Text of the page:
Lesson 1
Moving in Circles
Let’s think about moving in circles.
1.1: Which One Doesn't Belong: Reading Clocks
Which one doesn’t belong?
1.2: Around and Around
A ladybug lands on the end of a clock’s second hand when the hand is pointing straight up. The second hand is 1 foot long and when it rotates and points directly to the right, the ladybug is 10 feet above the ground.
 How far above the ground is the ladybug after 0, 30, 45, and 60 seconds have passed?
Pause here for a class discussion.  Estimate how far above the ground the ladybug is after 10, 20, and 40 seconds. Be prepared to explain your reasoning.
 If the ladybug stays on the second hand, describe how its distance from the ground will change over the next minute. What about the minute after that?
 At exactly 3:15, the ladybug flies from the second hand to the minute hand, which is 9 inches long.
 How far off the ground is the ladybug now?
 At what time will the ladybug be at that height again if it stays on the minute hand? Be prepared to explain your reasoning.
1.3: Where is the Point?

What is the radius of the circle?

If \(Q\) has a \(y\)coordinate of 4, what is the \(x\)coordinate?

If \(B\) has a \(y\)coordinate of 4, what is the \(x\)coordinate?
 A circle centered at \((0,0)\) has a radius of 10. Point \(S\) on the circle has an \(x\)coordinate of 6. What is the \(y\)coordinate of point \(S\)? Explain or show your reasoning.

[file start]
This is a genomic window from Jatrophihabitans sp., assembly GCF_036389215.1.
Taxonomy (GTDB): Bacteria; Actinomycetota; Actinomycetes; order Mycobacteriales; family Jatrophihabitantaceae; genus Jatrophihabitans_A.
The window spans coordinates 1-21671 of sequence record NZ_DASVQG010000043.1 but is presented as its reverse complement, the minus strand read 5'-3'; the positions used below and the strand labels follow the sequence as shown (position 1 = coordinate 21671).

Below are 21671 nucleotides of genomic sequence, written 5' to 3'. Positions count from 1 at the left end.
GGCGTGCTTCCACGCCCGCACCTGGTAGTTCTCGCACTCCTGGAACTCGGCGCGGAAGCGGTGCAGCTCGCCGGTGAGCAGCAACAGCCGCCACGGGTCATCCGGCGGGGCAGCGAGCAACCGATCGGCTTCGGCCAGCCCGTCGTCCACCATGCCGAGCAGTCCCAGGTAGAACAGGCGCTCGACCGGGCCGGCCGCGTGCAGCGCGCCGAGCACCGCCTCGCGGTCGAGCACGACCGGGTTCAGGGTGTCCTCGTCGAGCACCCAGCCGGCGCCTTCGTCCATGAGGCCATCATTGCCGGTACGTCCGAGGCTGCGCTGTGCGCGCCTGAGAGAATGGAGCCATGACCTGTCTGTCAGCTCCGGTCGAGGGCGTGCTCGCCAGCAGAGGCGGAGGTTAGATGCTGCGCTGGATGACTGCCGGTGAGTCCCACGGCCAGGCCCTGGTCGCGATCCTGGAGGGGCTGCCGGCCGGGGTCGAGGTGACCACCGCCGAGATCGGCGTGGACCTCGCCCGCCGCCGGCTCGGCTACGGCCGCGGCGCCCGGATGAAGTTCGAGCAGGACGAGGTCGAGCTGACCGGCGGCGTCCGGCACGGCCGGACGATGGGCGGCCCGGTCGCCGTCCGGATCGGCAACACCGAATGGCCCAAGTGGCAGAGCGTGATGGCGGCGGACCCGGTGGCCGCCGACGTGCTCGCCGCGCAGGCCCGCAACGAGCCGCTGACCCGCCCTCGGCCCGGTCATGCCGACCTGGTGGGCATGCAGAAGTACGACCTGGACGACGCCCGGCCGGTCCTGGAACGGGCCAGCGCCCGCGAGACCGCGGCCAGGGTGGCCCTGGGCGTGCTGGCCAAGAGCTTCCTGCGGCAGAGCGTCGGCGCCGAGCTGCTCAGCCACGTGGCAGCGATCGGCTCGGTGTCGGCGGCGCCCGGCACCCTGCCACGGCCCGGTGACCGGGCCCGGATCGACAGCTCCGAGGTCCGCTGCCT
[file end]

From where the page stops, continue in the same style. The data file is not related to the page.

How many times a day do the minute hand and the hour hand on a clock point in the same direction?
 At what times do they point in the same direction?
Summary
Consider the height of the end of a second hand on a clock over a full minute. It starts pointing up, then rotates to point down, then rotates until it is pointing straight up again. This motion repeats once every minute.
If we imagine the clock centered at \((0,0)\) on the coordinate plane, then we can study the movement of the end of the second hand by thinking about its \((x,y)\) coordinates on the plane. Over one minute, the \(y\)coordinate starts at its highest value (when the hand is pointing up), decreases to its lowest value (when the hand is pointing down), and then returns to its highest value. This happens once every minute that passes.
While we have worked with many types of functions, such as rational or exponential, none of them are characterized by output values that repeat over and over again, so we can’t use them to model the height of the end of the second hand. This means we need to use a new type of function. A function whose values repeat at regular intervals is called a periodic function, and the length of the interval at which a periodic function repeats is called the period. We will study several types of periodic functions in this unit.
Glossary Entries
 period
The length of an interval at which a periodic function repeats. A function \(f\) has a period, \(p\), if \(f(x+p) = f(x)\) for all inputs \(x\).
 periodic function
A function whose values repeat at regular intervals. If \(f\) is a periodic function then there is a number \(p\), called the period, so that \(f(x + p) = f(x)\) for all inputs \(x\).